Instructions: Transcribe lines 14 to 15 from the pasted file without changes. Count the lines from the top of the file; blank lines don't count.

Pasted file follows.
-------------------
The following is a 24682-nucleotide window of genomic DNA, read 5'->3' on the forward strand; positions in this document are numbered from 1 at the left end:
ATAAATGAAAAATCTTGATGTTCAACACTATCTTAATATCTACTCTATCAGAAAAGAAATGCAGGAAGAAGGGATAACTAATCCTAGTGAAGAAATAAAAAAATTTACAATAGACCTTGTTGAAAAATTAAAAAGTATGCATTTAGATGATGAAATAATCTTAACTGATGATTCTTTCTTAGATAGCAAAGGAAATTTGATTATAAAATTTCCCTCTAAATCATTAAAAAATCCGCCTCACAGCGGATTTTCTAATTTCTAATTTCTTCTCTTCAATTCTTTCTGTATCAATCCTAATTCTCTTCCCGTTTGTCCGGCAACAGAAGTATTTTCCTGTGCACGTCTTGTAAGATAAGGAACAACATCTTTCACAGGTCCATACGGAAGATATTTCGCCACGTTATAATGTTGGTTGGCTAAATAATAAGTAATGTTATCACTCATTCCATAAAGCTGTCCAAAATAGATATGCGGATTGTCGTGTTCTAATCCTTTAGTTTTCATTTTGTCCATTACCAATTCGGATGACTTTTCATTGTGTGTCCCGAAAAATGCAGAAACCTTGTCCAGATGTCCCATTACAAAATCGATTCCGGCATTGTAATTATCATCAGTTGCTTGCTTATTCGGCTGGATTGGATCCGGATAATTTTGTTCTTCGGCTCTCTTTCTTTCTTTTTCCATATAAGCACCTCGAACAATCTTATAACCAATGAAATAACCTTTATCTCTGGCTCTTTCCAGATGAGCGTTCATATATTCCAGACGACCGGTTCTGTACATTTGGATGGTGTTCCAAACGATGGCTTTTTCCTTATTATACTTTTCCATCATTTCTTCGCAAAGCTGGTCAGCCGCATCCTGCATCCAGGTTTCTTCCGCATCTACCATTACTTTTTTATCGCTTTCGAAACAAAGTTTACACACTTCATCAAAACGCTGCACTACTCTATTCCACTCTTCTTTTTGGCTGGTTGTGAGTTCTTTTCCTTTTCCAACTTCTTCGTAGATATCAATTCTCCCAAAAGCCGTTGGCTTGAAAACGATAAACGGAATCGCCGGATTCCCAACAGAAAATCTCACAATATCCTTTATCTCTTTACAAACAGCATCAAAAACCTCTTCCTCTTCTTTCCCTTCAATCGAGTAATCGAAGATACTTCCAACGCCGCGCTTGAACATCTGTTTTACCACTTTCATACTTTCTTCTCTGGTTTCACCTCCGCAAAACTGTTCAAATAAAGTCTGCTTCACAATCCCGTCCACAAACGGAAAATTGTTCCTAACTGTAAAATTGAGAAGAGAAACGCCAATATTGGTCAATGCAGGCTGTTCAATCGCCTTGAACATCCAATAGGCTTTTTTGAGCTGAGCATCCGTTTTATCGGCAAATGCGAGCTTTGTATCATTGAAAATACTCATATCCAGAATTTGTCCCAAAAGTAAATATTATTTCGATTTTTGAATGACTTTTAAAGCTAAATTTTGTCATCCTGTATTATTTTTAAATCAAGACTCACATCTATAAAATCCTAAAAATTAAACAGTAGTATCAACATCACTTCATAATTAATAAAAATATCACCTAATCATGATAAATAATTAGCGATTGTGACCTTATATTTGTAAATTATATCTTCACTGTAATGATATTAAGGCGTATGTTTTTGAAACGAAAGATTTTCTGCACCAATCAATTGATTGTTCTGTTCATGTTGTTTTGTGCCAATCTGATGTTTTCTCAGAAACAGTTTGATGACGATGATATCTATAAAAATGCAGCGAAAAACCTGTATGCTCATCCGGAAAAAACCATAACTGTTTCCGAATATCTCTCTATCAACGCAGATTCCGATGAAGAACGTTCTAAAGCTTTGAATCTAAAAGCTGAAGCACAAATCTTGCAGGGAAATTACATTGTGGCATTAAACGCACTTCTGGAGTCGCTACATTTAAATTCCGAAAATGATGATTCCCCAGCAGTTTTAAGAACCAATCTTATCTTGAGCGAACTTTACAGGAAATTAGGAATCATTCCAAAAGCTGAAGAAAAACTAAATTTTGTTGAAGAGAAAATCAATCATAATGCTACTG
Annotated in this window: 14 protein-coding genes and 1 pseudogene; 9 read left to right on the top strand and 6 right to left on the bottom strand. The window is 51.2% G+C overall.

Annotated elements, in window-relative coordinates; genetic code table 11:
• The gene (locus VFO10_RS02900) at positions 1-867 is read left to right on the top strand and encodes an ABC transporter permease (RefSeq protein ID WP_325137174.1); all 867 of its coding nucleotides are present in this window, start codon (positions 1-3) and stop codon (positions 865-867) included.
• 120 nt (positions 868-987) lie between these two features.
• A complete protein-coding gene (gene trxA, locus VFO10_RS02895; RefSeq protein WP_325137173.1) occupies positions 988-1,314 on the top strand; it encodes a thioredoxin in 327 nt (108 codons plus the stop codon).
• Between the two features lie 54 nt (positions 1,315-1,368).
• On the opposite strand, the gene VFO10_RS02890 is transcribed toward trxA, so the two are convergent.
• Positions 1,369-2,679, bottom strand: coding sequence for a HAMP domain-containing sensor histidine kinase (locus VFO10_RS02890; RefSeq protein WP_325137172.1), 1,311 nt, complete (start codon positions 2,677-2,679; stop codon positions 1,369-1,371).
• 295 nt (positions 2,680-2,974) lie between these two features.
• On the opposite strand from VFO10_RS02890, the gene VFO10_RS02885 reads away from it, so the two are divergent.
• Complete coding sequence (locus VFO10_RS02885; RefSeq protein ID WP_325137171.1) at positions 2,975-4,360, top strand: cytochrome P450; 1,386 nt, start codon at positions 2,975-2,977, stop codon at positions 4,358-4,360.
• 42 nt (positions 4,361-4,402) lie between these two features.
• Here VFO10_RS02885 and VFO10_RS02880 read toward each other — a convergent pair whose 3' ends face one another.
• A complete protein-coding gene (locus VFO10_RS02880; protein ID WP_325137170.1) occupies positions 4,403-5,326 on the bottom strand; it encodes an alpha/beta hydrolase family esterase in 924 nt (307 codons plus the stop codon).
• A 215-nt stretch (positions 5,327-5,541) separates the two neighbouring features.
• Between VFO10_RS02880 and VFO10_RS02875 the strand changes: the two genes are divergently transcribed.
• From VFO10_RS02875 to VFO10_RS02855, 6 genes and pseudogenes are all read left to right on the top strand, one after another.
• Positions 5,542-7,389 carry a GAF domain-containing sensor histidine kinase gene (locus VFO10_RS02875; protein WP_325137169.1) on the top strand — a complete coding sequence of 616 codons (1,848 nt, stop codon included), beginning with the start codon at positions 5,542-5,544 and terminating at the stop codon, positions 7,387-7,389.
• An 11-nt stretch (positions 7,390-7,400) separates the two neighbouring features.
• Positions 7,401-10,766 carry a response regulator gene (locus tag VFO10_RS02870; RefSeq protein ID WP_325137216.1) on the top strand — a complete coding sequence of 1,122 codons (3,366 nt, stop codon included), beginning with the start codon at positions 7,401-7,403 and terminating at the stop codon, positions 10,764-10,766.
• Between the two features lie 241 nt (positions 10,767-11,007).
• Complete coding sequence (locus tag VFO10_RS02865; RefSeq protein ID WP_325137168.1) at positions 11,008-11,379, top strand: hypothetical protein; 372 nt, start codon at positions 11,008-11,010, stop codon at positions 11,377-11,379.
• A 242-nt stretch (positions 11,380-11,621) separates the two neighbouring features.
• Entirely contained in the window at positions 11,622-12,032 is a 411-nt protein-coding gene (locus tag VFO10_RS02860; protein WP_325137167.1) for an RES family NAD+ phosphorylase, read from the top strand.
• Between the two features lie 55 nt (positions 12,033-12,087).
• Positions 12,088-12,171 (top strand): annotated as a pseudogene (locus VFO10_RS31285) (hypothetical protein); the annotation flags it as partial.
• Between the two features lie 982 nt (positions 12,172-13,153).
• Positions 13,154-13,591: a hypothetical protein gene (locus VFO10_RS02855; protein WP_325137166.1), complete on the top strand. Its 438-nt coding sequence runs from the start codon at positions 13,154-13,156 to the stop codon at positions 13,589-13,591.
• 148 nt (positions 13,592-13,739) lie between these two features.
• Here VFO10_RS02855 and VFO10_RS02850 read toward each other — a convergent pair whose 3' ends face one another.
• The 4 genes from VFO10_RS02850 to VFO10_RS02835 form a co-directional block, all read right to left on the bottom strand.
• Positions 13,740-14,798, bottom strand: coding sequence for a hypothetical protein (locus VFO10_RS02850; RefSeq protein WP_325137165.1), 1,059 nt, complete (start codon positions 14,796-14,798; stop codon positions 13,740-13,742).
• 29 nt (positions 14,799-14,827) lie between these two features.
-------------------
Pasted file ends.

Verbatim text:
• 42 nt (positions 4,361-4,402) lie between these two features.
• Here VFO10_RS02885 and VFO10_RS02880 read toward each other — a convergent pair whose 3' ends face one another.